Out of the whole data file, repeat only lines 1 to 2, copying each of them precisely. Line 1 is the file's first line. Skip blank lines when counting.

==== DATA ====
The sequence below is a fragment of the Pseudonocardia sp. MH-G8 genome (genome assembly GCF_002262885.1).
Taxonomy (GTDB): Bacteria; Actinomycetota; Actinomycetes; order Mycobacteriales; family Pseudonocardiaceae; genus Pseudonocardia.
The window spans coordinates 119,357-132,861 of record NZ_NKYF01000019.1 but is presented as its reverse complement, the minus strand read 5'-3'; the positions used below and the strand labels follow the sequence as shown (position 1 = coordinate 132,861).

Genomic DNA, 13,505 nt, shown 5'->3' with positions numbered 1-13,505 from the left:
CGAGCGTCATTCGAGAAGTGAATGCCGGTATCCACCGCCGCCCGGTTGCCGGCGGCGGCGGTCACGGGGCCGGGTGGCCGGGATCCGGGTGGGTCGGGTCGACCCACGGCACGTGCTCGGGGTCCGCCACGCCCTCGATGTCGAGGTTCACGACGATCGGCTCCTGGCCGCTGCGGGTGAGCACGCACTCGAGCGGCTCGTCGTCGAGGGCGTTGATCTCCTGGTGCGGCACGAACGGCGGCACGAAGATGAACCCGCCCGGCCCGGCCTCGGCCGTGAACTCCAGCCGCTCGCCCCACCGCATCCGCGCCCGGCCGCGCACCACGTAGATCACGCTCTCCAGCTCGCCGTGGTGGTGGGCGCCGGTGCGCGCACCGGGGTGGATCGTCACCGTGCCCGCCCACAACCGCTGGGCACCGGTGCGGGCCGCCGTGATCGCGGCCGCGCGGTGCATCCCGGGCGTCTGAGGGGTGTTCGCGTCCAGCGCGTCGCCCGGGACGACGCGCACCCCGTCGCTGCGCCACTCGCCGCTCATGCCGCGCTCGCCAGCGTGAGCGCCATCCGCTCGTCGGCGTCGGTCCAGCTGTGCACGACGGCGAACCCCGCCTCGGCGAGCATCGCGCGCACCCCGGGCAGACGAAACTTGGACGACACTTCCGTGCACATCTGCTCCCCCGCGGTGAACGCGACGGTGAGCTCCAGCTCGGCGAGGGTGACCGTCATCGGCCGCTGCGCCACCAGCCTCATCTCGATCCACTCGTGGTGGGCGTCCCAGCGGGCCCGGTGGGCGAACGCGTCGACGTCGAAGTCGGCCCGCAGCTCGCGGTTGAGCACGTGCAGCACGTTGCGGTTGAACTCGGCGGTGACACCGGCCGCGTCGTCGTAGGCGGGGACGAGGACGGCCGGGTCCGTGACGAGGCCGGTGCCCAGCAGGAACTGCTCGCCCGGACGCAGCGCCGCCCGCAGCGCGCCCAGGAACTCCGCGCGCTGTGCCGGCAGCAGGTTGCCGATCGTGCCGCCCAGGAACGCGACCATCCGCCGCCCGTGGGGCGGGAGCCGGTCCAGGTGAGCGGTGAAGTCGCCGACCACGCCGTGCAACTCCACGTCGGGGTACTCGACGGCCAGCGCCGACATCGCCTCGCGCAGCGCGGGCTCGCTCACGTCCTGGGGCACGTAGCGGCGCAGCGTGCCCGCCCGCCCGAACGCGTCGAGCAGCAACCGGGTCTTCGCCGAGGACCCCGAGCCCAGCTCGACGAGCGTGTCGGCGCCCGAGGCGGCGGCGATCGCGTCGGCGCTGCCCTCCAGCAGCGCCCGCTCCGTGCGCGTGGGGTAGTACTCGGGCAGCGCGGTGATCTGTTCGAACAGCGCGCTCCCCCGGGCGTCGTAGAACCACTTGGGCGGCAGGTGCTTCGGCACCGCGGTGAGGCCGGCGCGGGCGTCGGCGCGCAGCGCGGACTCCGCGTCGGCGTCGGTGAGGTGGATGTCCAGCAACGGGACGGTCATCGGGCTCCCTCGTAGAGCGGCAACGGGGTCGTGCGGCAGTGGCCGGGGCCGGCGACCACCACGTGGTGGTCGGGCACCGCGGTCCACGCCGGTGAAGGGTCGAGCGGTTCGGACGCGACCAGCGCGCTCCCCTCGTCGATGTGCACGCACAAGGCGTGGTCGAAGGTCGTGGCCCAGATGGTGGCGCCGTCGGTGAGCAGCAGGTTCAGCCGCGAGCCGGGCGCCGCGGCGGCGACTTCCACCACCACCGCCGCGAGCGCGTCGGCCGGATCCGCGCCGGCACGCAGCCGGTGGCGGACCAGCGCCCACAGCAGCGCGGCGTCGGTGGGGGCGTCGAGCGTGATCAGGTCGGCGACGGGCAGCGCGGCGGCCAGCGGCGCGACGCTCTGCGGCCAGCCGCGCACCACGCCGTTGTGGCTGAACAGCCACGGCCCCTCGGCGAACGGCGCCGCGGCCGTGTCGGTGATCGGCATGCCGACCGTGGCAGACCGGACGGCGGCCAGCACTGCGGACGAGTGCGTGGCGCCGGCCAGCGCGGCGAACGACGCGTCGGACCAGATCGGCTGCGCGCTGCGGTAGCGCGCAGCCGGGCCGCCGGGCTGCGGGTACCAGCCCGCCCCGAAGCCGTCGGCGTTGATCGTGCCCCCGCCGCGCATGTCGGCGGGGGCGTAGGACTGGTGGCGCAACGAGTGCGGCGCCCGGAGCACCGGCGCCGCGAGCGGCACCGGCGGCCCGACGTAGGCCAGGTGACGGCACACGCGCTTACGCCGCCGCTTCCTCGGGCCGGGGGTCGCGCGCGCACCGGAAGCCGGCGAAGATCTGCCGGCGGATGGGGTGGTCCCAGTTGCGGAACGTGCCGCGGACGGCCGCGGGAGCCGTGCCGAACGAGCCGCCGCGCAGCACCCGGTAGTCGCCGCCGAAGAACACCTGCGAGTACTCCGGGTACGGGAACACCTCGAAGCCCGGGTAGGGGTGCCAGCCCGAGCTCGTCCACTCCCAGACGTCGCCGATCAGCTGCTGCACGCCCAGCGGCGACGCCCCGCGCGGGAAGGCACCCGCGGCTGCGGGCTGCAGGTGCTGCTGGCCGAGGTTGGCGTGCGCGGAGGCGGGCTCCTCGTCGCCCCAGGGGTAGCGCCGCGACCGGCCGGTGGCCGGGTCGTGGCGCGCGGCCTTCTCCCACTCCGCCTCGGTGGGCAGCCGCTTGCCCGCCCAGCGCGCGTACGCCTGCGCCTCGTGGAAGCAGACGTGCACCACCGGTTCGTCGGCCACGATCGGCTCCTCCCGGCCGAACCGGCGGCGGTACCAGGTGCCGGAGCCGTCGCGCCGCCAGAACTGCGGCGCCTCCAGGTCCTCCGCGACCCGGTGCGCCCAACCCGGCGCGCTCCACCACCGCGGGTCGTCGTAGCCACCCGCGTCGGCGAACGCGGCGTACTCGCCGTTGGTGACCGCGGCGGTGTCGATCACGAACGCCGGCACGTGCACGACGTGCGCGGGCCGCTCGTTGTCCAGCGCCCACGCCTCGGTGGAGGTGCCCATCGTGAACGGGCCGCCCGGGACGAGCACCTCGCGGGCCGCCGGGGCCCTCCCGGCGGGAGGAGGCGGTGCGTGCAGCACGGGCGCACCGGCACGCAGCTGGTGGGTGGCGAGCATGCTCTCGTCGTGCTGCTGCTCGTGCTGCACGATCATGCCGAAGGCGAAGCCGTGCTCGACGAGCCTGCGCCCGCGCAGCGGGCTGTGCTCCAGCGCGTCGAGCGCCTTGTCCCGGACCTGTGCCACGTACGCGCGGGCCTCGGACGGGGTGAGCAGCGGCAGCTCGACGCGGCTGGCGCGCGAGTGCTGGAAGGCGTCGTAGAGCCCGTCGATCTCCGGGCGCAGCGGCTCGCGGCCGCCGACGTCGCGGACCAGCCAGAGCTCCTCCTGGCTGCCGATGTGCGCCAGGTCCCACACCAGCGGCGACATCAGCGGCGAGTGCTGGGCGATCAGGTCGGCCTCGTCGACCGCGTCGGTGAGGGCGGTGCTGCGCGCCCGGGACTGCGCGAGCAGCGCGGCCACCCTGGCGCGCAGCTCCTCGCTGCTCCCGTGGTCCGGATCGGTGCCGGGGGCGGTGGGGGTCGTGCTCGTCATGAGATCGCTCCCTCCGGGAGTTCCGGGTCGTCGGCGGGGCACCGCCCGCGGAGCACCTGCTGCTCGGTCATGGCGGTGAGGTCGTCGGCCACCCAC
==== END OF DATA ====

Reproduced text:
The sequence below is a fragment of the Pseudonocardia sp. MH-G8 genome (genome assembly GCF_002262885.1).
Taxonomy (GTDB): Bacteria; Actinomycetota; Actinomycetes; order Mycobacteriales; family Pseudonocardiaceae; genus Pseudonocardia.